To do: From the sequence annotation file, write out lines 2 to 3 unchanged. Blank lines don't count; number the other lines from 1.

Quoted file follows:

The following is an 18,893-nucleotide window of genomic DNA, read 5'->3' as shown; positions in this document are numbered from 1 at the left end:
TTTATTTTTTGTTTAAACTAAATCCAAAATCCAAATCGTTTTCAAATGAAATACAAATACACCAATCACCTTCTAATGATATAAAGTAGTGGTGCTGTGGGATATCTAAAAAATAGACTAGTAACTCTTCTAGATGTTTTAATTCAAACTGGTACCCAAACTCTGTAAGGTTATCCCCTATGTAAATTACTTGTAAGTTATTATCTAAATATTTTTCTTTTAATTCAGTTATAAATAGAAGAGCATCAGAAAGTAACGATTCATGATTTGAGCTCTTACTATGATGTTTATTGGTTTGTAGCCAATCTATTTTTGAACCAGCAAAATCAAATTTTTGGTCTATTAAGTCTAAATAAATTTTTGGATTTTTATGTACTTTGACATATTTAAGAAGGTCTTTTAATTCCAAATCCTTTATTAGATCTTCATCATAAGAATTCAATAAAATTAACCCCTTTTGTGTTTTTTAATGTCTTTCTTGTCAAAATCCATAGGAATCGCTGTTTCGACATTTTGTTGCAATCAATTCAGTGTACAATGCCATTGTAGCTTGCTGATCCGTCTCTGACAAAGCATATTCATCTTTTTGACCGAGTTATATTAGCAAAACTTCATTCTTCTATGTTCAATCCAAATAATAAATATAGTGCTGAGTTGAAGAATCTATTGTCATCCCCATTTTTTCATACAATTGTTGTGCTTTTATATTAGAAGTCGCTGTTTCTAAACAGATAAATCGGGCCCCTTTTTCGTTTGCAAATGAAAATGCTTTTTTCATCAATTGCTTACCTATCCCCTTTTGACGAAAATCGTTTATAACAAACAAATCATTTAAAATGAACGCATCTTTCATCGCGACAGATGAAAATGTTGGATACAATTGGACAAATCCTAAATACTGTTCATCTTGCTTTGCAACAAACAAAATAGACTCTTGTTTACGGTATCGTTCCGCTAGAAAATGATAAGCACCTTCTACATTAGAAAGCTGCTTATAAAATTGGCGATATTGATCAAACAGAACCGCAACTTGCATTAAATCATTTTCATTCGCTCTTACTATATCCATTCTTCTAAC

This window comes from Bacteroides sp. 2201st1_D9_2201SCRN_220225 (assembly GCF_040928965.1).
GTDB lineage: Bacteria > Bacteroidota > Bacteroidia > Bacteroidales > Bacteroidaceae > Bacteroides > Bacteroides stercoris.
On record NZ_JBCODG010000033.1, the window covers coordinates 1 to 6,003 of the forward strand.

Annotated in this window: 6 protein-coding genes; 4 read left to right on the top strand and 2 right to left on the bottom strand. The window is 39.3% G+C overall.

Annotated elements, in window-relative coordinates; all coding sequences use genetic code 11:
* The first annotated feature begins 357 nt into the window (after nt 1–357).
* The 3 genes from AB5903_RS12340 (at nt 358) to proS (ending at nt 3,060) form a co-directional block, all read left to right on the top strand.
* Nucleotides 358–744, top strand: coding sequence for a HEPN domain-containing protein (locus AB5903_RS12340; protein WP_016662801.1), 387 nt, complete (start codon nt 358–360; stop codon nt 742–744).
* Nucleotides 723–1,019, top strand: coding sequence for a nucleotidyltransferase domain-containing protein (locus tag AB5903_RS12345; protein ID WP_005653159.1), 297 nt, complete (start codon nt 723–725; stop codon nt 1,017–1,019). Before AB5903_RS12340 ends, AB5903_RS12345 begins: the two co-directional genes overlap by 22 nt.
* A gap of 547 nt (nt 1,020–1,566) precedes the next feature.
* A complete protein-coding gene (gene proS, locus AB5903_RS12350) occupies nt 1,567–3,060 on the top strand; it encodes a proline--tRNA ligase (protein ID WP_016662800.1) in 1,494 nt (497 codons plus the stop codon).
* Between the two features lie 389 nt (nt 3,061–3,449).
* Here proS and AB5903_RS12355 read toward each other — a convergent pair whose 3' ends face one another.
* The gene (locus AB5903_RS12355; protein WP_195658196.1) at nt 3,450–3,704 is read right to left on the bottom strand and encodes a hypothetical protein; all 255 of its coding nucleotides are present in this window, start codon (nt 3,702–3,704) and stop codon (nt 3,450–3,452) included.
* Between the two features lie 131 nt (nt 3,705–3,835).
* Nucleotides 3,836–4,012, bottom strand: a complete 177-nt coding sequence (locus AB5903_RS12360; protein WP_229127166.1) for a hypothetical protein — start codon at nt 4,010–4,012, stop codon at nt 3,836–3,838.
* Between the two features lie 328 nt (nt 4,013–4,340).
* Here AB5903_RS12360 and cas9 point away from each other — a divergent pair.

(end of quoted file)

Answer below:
TTTATTTTTTGTTTAAACTAAATCCAAAATCCAAATCGTTTTCAAATGAAATACAAATACACCAATCACCTTCTAATGATATAAAGTAGTGGTGCTGTGGGATATCTAAAAAATAGACTAGTAACTCTTCTAGATGTTTTAATTCAAACTGGTACCCAAACTCTGTAAGGTTATCCCCTATGTAAATTACTTGTAAGTTATTATCTAAATATTTTTCTTTTAATTCAGTTATAAATAGAAGAGCATCAGAAAGTAACGATTCATGATTTGAGCTCTTACTATGATGTTTATTGGTTTGTAGCCAATCTATTTTTGAACCAGCAAAATCAAATTTTTGGTCTATTAAGTCTAAATAAATTTTTGGATTTTTATGTACTTTGACATATTTAAGAAGGTCTTTTAATTCCAAATCCTTTATTAGATCTTCATCATAAGAATTCAATAAAATTAACCCCTTTTGTGTTTTTTAATGTCTTTCTTGTCAAAATCCATAGGAATCGCTGTTTCGACATTTTGTTGCAATCAATTCAGTGTACAATGCCATTGTAGCTTGCTGATCCGTCTCTGACAAAGCATATTCATCTTTTTGACCGAGTTATATTAGCAAAACTTCATTCTTCTATGTTCAATCCAAATAATAAATATAGTGCTGAGTTGAAGAATCTATTGTCATCCCCATTTTTTCATACAATTGTTGTGCTTTTATATTAGAAGTCGCTGTTTCTAAACAGATAAATCGGGCCCCTTTTTCGTTTGCAAATGAAAATGCTTTTTTCATCAATTGCTTACCTATCCCCTTTTGACGAAAATCGTTTATAACAAACAAATCATTTAAAATGAACGCATCTTTCATCGCGACAGATGAAAATGTTGGATACAATTGGACAAATCCTAAATACTGTTCATCTTGCTTTGCAACAAACAAAATAGACTCTTGTTTACGGTATCGTTCCGCTAGAAAATGATAAGCACCTTCTACATTAGAAAGCTGCTTATAAAATTGGCGATATTGATCAAACAGAACCGCAACTTGCATTAAATCATTTTCATTCGCTCTTACTATATCCATTCTTCTAAC

This window comes from Bacteroides sp. 2201st1_D9_2201SCRN_220225 (assembly GCF_040928965.1).